Payment delays: Most sectors experienced shorter delays, except constructionFewer companies experienced payment delays in 2020, with 57% of respondents reporting overdue payments, down from 66% in 2019. The drop in payment delays reflected a strong government policy response to soften the impact of the pandemic on business activity, which included tax relief, loan guarantees and loan interest waivers. According to Coface survey, firms in 11 out of 13 sectors reported a decline in payment delays, despite the difficult context. Among them, wood, pharmaceuticals, transport and ICT reported the largest drops.There was no change in retail, while construction saw an increase in overdue payments. Customers' financial difficulties were the main reason for payment delays. The lack of financing resources was the second most common reason - after fierce competition - suggesting that pockets of the economy may not have access to government support.
Upturn boosts optimism, but higher prices remain key concernsWith China being the only major economy to see GDP growth in 2020, and recent economic data pointing to a steady expansion in the first quarter of 2021, firms are overall optimistic about economic conditions, according to the survey. Over 70% of respondents expect growth to improve in 2021, up considerably from 44% in 2020. This optimism was accompanied by a greater share of firms anticipating higher sales and cash-flows over the next 12 months. Consequently, a majority (62%) of respondents expects their business to return to pre-COVID-19 levels in less than a year, while nearly a quarter estimates this period between one and two years. Higher prices was the most common impact mentioned by respondents, where almost two-thirds stated that the pandemic led to an increase in commodity prices, as governments' public health measures disrupted global supply chains. Despite the pandemic, 47% of respondents admitted not using any credit management tool to mitigate cash-flow risks in 2020, after 40% in 2019. At the same time, a greater proportion deployed more than one credit management tool. The percentage of firms using credit insurance increased from 17% in 2019 to 27% in 2020, while those using credit reports were at 31% in 2020, up significantly from 19%. Both factoring and debt collection also saw an increase compared to the previous year, reaching 10% and 13%, respectively.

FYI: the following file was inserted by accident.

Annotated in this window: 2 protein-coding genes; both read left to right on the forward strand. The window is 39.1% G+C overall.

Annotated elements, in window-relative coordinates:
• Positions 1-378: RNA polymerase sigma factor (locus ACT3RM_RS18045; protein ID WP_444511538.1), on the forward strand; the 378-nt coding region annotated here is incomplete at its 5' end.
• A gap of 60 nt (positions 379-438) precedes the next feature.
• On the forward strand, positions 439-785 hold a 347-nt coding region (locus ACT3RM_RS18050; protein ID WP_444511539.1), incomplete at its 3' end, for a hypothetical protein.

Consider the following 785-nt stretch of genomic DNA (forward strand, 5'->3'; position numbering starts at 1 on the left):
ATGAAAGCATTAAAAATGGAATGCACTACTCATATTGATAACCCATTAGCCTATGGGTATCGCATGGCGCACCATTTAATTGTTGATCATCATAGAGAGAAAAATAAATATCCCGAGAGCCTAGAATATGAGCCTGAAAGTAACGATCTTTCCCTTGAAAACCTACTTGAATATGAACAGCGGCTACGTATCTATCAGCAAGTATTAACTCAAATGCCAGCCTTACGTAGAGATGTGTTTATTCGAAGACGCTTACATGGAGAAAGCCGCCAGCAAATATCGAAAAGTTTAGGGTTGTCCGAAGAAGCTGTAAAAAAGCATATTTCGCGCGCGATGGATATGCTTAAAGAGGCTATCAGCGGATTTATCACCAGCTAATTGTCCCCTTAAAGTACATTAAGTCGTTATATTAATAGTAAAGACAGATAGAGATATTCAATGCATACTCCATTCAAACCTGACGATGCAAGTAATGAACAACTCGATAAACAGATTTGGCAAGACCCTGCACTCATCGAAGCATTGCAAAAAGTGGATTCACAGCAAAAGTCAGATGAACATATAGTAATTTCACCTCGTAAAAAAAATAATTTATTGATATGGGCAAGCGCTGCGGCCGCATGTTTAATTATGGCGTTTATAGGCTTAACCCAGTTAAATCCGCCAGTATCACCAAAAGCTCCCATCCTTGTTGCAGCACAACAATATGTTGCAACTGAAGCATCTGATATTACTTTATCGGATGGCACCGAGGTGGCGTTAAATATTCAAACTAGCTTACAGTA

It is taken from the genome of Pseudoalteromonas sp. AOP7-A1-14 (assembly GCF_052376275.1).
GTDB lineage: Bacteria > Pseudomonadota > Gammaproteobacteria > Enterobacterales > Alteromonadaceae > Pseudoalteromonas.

Bond defaults and insolvencies set to rise in 2021At first glance, our survey's findings may not seem to illustrate the connection between cash-flow risks and corporate bonds defaults, but a sectoral breakdown shows a strengthening of the link. The trend in China's corporate bond defaults has been on the rise since the first case in 2014, rising from less than USD 1 billion in 2015 to a record USD 27 billion in 2020, according to data compiled by Bloomberg. In the first four months of 2021, bond defaults surged by over 70% to USD 18 billion, mostly in real estate, aviation and electronics. A significant proportion of the defaults (37%) was linked to HNA Group, a Chinese conglomerate involved in various industries including aviation, real estate, financial services, tourism and others. Our survey suggested that many of these sectors also had high cash-flow risks, with 67% of respondents in construction reporting over 10% of annual turnover tied up in ULPDs (Ultra Long Payment Delays), alongside 29% in ICT and 19% in transport. Looking ahead, Coface expects corporate bond defaults and insolvencies to increase in 2021, especially in sectors that accumulated higher cash-flow risks in 2020, as indicated in our 2021 China Corporate Payment Survey. These are the sectors with the highest proportion of ULPDs amounting to over 10% of annual turnover, including construction (67%), energy (62%) and retail (30%).
 This 2021 China Corporate Payment Survey was conducted between February and April this year, and surveyed over 600 companies across 13 broad sectors located in mainland China.